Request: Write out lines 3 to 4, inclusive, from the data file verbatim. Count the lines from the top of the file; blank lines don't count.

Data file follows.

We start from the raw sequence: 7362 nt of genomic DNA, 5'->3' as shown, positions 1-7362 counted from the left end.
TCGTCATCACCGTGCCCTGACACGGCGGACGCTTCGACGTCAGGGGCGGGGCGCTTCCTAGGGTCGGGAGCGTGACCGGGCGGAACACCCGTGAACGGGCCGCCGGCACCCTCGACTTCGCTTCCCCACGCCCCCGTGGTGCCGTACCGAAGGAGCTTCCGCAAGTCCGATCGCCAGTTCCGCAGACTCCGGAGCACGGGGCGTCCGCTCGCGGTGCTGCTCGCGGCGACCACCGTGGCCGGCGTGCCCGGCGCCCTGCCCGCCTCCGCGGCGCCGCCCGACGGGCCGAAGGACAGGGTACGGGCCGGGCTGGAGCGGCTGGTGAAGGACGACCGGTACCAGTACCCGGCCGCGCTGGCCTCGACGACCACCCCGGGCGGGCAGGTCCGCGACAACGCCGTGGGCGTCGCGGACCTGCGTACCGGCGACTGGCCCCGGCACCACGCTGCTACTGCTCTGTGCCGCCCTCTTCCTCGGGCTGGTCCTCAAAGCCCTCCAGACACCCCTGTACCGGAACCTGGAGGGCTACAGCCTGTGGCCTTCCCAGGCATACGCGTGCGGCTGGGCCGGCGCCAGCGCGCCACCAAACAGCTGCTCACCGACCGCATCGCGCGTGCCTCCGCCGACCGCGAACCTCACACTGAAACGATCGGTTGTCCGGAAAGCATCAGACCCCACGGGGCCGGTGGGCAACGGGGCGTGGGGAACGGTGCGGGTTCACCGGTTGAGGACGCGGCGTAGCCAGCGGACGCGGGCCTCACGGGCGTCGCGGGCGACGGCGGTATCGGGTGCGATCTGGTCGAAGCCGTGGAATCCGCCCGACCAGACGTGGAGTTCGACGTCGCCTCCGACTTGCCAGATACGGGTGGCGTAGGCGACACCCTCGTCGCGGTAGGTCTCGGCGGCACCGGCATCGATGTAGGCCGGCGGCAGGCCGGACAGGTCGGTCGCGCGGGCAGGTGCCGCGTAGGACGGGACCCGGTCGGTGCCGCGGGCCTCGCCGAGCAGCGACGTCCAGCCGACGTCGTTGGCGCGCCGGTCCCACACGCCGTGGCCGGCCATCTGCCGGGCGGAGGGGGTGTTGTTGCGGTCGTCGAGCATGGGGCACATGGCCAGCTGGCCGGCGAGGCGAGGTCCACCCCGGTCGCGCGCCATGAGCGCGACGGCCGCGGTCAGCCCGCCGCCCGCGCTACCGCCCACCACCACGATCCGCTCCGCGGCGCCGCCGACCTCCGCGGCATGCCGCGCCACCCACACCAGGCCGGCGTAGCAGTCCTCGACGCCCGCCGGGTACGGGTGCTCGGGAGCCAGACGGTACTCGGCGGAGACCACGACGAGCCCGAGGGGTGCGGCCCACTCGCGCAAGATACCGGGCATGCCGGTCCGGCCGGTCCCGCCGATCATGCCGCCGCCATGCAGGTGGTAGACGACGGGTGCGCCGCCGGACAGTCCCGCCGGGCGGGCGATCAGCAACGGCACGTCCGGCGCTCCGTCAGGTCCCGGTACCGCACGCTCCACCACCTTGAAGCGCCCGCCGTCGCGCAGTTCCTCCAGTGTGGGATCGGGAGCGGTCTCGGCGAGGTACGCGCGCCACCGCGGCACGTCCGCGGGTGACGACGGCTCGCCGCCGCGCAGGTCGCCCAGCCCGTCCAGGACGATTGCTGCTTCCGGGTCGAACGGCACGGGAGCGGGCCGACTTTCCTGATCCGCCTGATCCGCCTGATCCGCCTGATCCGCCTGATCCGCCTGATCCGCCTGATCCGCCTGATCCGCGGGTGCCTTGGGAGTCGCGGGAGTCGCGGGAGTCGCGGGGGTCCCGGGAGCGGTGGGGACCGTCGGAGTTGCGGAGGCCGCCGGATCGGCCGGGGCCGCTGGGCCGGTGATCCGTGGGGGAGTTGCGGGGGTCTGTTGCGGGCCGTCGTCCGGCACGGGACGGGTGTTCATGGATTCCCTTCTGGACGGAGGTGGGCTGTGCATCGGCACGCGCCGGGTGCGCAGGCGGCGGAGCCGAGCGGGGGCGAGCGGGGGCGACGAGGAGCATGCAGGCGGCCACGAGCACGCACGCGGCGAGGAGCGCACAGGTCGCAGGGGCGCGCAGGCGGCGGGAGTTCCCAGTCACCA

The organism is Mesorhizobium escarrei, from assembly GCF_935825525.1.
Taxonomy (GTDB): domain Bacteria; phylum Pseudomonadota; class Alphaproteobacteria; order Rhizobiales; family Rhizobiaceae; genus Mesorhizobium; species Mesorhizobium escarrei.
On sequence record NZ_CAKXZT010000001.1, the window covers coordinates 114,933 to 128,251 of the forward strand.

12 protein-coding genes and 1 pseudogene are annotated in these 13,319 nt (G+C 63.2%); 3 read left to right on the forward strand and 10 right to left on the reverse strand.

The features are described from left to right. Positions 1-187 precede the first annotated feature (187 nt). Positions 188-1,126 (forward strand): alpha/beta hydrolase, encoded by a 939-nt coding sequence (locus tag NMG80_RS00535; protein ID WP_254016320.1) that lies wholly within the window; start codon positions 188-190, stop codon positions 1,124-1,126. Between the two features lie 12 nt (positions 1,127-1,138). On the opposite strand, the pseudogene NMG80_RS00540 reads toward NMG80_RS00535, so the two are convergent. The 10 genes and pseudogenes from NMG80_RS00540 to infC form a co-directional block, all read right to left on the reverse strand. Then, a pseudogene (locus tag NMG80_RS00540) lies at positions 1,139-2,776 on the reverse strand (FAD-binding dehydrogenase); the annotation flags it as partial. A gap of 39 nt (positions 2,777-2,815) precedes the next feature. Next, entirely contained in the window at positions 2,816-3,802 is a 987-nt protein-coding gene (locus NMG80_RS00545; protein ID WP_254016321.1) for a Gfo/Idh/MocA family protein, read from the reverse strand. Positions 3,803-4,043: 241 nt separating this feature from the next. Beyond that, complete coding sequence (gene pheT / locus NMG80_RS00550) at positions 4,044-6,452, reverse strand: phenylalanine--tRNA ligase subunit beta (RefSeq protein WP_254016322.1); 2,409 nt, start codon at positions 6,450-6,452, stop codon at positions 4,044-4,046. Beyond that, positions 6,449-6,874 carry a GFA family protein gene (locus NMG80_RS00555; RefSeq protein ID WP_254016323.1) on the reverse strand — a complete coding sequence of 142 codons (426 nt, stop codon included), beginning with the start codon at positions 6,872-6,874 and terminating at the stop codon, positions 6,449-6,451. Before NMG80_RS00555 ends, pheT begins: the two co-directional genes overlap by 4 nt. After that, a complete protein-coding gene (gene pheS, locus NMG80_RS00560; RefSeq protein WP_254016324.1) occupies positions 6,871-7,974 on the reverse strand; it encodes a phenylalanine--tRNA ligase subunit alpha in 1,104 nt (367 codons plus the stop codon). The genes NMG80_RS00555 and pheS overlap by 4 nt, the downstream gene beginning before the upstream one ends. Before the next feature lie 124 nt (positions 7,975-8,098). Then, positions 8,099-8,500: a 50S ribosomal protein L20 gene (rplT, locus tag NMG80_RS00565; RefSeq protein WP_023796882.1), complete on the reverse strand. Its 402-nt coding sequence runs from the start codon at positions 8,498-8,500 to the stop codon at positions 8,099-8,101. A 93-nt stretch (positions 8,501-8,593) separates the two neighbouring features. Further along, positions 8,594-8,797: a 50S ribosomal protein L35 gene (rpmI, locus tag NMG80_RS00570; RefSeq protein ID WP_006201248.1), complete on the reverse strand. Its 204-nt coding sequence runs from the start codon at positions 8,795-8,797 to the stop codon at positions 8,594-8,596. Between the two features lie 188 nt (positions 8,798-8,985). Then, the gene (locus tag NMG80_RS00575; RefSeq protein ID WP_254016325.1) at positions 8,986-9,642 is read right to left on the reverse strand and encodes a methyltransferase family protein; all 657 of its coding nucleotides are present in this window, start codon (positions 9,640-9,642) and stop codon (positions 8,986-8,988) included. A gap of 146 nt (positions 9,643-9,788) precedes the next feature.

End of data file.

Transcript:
The organism is Mesorhizobium escarrei, from assembly GCF_935825525.1.
Taxonomy (GTDB): domain Bacteria; phylum Pseudomonadota; class Alphaproteobacteria; order Rhizobiales; family Rhizobiaceae; genus Mesorhizobium; species Mesorhizobium escarrei.